U.S. tax for Canadian corporations doing business, selling a product, services, and owning rental properties in the U.S. can be complex and challenging. It is very important to understand the U.S. basis of taxation and filing requirements for Canadian corporation doing business as a foreign corporation through a branch or having a U.S. subsidiary. Please keep in mind that U.S. tax does not only stop with federal tax but each state has its own unique laws which add another layer of complexity.
When a Canadian corporation does business in the United States, they are considered a “Foreign Person” by the IRS. Furthermore, the U.S. taxes such entities on any income that is effectively connected to the U.S. part of the business or trade. Additionally, some US-sourced income that is not connected with the U.S. business or trade may be taxed as well which Fixed, Determinable, Annual and Periodic (FDAP).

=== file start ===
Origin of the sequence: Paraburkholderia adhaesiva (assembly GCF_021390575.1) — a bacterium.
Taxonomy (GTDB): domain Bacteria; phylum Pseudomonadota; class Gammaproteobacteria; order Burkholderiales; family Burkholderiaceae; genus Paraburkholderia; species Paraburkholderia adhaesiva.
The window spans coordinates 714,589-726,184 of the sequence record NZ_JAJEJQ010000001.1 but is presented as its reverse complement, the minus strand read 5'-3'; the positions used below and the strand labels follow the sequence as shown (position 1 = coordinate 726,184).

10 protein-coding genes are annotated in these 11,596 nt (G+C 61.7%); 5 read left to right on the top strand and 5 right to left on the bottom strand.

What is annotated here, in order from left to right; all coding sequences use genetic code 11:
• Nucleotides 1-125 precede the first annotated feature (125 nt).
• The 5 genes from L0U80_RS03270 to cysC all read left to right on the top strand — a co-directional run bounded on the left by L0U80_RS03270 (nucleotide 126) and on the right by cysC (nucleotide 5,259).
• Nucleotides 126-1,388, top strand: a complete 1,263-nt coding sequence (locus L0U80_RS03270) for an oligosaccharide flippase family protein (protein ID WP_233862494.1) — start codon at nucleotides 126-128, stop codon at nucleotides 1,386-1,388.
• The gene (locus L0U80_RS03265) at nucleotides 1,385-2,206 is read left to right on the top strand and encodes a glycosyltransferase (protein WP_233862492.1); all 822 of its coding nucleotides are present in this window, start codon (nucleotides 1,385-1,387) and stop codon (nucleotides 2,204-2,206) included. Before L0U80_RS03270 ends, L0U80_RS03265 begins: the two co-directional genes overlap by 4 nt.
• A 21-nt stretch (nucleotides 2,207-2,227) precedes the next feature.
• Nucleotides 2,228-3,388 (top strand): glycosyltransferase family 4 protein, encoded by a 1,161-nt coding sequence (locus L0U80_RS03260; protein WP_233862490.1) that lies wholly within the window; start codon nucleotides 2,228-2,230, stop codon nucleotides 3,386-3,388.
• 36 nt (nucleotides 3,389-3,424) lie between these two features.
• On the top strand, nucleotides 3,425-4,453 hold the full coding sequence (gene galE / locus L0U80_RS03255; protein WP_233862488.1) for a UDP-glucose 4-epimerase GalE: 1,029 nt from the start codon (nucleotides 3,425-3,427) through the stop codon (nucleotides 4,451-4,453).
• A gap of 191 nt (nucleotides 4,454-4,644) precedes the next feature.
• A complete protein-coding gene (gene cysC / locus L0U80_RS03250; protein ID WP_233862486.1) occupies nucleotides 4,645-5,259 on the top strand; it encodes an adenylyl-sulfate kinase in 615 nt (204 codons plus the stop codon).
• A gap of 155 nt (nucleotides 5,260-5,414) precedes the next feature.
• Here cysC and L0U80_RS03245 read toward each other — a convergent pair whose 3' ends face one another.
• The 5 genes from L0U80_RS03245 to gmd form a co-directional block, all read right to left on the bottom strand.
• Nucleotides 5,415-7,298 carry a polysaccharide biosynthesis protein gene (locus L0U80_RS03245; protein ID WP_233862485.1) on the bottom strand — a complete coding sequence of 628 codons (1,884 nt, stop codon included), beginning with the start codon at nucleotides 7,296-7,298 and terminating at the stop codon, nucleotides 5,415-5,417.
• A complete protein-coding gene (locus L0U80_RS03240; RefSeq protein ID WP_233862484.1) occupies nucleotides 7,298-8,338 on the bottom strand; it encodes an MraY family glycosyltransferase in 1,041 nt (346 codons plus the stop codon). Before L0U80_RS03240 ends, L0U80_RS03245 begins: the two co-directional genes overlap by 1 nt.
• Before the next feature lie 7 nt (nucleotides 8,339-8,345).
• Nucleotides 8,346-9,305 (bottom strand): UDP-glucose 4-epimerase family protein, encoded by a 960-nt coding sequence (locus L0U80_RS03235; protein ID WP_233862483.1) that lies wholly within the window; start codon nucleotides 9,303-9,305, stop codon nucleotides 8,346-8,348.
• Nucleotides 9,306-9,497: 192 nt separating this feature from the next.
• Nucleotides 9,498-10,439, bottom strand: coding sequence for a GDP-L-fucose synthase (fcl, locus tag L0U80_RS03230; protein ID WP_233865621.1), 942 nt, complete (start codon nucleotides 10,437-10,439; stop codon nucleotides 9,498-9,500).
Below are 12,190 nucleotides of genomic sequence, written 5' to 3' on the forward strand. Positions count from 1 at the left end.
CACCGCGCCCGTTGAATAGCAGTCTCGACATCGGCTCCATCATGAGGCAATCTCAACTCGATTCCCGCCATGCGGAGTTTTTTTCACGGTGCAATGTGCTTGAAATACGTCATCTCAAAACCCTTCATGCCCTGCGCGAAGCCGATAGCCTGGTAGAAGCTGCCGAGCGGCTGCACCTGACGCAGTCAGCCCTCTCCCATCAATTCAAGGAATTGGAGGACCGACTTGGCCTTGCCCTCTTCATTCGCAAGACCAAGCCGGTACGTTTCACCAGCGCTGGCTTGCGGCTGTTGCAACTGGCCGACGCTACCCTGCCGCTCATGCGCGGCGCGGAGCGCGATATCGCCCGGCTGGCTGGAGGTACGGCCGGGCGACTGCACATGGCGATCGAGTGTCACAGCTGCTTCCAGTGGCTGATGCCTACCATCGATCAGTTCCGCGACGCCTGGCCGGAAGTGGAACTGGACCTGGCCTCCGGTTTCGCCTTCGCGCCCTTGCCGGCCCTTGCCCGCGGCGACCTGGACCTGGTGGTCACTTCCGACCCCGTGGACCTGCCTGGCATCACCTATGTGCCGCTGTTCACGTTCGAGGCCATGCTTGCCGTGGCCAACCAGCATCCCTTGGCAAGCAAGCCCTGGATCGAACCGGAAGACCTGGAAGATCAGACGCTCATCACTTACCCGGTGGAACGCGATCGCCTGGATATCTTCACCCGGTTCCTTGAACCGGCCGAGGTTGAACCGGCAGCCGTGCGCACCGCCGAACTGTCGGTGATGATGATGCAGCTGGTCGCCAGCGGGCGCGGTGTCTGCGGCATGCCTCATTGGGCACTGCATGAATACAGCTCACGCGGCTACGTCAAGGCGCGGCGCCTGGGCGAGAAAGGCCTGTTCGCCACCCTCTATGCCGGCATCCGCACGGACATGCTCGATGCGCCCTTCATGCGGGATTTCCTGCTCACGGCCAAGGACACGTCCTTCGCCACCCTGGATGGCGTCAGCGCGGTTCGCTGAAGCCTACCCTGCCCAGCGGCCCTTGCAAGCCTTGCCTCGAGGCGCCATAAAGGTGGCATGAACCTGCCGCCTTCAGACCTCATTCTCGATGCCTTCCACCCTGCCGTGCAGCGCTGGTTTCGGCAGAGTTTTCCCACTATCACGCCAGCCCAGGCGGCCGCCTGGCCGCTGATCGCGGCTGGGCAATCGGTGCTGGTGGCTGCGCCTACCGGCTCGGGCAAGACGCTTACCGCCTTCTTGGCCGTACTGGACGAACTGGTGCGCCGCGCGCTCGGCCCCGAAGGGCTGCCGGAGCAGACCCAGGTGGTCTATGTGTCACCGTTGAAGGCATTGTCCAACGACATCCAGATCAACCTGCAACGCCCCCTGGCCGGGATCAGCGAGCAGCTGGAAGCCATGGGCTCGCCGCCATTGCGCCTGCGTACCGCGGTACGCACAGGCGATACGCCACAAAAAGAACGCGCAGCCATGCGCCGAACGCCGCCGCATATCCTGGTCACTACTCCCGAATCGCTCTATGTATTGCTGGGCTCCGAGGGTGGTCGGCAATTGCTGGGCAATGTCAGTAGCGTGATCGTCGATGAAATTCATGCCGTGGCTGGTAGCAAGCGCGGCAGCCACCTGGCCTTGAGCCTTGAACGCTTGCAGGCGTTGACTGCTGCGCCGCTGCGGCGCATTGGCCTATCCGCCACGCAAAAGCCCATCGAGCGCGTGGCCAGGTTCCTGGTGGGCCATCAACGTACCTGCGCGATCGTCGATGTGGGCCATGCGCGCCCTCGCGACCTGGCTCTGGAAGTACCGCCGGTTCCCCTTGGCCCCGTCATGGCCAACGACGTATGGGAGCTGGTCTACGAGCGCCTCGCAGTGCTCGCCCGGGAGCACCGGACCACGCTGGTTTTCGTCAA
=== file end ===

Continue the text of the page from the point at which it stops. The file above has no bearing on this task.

Read more in detail about effectively connected, FDAP, Determining if a U.S. Trade or Business Exists, U.S. Foreign Corporate Income Tax, U.S. Corporate Tax on ECI, U.S. Corporate Tax Brackets for FDAP (as of 2015), Branch Profit Tax, Branch Level Interest Tax and Foreign Interest in Real Property Tax Act.
Any Canadian corporation that is carrying on business in the United States has an obligation to file federal taxes. These obligations can emerge when business is conducted through a US-based permanent establishment (PE) or having income effectively connected with U.S. trade or business. Both forms 1120-F, U.S. Income Tax Return of a Foreign Corporation and 8833, Treaty-Based Return Position Disclosure are required.
For those Canadian businesses wishing to expand their operations into the United States, there are several challenges they will need to work through during the initial stages. For instance, they will need to know how to structure their U.S. operations from a taxation standpoint. Canadian companies in the U.S. have the choice of opening up a U.S. branch of operations or forming a U.S. subsidiary.
All Canadian corporations are taxable on their global income. This includes any US-source income. There is a difference, however, if a Canadian controlled private corporation (CCPC) conducts business in the U.S.